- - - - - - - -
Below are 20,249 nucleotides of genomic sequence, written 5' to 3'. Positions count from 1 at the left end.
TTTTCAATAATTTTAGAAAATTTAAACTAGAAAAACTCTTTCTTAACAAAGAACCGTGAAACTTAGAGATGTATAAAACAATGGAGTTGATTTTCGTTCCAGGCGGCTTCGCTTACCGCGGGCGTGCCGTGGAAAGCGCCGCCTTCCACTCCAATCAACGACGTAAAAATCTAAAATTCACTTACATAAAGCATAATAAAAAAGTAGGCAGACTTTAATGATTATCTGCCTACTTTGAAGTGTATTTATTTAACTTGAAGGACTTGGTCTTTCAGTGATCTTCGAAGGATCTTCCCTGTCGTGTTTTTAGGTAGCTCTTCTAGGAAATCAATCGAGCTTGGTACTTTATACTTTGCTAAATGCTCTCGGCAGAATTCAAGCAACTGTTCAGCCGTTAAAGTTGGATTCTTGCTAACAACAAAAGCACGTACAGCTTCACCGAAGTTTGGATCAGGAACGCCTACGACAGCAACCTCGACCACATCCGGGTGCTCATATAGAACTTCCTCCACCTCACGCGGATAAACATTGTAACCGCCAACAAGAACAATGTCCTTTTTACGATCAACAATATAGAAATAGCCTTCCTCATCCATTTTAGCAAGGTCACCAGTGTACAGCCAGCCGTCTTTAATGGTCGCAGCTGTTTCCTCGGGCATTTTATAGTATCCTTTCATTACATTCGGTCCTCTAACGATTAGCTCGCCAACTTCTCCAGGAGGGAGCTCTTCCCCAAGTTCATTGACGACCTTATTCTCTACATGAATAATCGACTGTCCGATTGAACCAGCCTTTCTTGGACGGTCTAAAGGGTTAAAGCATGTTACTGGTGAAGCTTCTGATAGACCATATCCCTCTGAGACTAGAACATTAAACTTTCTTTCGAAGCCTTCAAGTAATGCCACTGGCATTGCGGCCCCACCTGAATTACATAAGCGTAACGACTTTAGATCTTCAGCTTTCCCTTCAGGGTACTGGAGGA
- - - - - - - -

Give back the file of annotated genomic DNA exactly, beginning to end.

Below are 20,249 nucleotides of genomic sequence, written 5' to 3'. Positions count from 1 at the left end.
TTTTCAATAATTTTAGAAAATTTAAACTAGAAAAACTCTTTCTTAACAAAGAACCGTGAAACTTAGAGATGTATAAAACAATGGAGTTGATTTTCGTTCCAGGCGGCTTCGCTTACCGCGGGCGTGCCGTGGAAAGCGCCGCCTTCCACTCCAATCAACGACGTAAAAATCTAAAATTCACTTACATAAAGCATAATAAAAAAGTAGGCAGACTTTAATGATTATCTGCCTACTTTGAAGTGTATTTATTTAACTTGAAGGACTTGGTCTTTCAGTGATCTTCGAAGGATCTTCCCTGTCGTGTTTTTAGGTAGCTCTTCTAGGAAATCAATCGAGCTTGGTACTTTATACTTTGCTAAATGCTCTCGGCAGAATTCAAGCAACTGTTCAGCCGTTAAAGTTGGATTCTTGCTAACAACAAAAGCACGTACAGCTTCACCGAAGTTTGGATCAGGAACGCCTACGACAGCAACCTCGACCACATCCGGGTGCTCATATAGAACTTCCTCCACCTCACGCGGATAAACATTGTAACCGCCAACAAGAACAATGTCCTTTTTACGATCAACAATATAGAAATAGCCTTCCTCATCCATTTTAGCAAGGTCACCAGTGTACAGCCAGCCGTCTTTAATGGTCGCAGCTGTTTCCTCGGGCATTTTATAGTATCCTTTCATTACATTCGGTCCTCTAACGATTAGCTCGCCAACTTCTCCAGGAGGGAGCTCTTCCCCAAGTTCATTGACGACCTTATTCTCTACATGAATAATCGACTGTCCGATTGAACCAGCCTTTCTTGGACGGTCTAAAGGGTTAAAGCATGTTACTGGTGAAGCTTCTGATAGACCATATCCCTCTGAGACTAGAACATTAAACTTTCTTTCGAAGCCTTCAAGTAATGCCACTGGCATTGCGGCCCCACCTGAATTACATAAGCGTAACGACTTTAGATCTTCAGCTTTCCCTTCAGGGTACTGGAGGA